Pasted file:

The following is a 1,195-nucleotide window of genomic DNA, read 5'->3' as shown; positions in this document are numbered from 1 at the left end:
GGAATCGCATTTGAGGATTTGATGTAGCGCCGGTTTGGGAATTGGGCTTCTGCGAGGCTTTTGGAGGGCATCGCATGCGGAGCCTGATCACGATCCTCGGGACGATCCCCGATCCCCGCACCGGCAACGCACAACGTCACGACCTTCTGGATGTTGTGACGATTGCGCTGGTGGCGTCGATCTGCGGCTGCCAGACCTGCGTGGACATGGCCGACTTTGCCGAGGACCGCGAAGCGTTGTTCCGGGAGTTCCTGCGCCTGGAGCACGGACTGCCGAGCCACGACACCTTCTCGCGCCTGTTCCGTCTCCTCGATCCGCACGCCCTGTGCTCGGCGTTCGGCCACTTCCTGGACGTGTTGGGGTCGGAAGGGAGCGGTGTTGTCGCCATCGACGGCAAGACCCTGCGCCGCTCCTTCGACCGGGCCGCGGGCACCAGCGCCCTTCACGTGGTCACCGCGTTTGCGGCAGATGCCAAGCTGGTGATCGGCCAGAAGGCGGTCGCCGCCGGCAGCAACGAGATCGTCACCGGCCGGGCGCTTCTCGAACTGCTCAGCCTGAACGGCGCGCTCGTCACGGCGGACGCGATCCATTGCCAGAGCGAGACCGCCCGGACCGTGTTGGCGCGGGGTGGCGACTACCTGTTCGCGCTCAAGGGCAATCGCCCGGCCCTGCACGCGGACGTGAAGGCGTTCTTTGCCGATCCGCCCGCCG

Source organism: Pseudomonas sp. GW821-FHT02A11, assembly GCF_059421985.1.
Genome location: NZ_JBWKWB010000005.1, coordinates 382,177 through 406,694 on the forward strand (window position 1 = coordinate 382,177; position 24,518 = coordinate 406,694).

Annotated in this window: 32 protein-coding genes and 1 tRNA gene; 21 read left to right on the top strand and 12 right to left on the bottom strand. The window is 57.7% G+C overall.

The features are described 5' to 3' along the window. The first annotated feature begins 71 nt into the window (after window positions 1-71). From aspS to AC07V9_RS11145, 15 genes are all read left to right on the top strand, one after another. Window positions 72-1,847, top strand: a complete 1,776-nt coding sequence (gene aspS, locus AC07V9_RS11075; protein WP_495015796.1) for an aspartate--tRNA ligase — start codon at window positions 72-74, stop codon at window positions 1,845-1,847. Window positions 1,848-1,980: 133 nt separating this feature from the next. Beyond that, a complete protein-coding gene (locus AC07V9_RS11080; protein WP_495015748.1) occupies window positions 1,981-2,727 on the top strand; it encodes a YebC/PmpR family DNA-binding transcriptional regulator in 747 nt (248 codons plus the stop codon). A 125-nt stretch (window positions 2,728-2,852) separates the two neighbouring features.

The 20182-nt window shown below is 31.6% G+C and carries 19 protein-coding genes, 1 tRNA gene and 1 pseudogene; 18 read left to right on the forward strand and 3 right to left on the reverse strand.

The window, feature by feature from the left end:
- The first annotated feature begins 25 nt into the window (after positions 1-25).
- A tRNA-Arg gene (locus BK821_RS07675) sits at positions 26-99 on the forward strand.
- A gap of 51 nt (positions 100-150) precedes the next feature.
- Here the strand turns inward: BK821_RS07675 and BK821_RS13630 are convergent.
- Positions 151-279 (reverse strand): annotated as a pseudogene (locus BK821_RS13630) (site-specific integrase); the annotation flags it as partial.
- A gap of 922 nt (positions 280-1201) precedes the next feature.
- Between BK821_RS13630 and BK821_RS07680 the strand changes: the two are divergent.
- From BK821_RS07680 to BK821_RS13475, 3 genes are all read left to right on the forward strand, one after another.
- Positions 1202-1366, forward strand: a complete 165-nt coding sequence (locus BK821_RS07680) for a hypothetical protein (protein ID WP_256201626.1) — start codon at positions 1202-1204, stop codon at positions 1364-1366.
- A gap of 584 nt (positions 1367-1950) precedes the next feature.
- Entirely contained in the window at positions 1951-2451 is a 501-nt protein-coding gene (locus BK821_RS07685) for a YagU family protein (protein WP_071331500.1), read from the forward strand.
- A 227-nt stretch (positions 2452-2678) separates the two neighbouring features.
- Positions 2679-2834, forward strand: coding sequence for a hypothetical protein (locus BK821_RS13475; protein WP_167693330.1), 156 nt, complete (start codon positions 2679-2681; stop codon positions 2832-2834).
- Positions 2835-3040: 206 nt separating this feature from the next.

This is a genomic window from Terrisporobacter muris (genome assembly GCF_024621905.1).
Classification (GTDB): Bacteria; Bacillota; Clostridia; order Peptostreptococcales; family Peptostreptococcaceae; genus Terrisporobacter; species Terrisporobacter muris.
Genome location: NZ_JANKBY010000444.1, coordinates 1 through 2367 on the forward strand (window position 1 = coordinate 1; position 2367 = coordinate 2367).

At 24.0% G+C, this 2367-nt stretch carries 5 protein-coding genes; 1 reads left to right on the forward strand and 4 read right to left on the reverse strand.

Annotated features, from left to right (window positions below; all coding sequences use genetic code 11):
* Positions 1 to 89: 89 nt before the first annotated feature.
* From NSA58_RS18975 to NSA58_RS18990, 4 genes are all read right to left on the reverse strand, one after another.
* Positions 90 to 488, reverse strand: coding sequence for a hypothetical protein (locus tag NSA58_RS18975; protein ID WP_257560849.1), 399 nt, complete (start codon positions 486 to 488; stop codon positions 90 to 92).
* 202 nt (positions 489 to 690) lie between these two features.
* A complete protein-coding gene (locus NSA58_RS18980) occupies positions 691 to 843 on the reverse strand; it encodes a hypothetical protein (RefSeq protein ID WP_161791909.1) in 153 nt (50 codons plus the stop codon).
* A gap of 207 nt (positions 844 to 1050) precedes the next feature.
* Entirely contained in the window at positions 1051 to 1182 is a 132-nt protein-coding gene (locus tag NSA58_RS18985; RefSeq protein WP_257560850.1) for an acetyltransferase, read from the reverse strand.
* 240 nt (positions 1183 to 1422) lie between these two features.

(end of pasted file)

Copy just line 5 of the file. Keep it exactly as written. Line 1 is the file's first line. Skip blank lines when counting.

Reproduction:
Annotated in this window: 32 protein-coding genes and 1 tRNA gene; 21 read left to right on the top strand and 12 right to left on the bottom strand. The window is 57.7% G+C overall.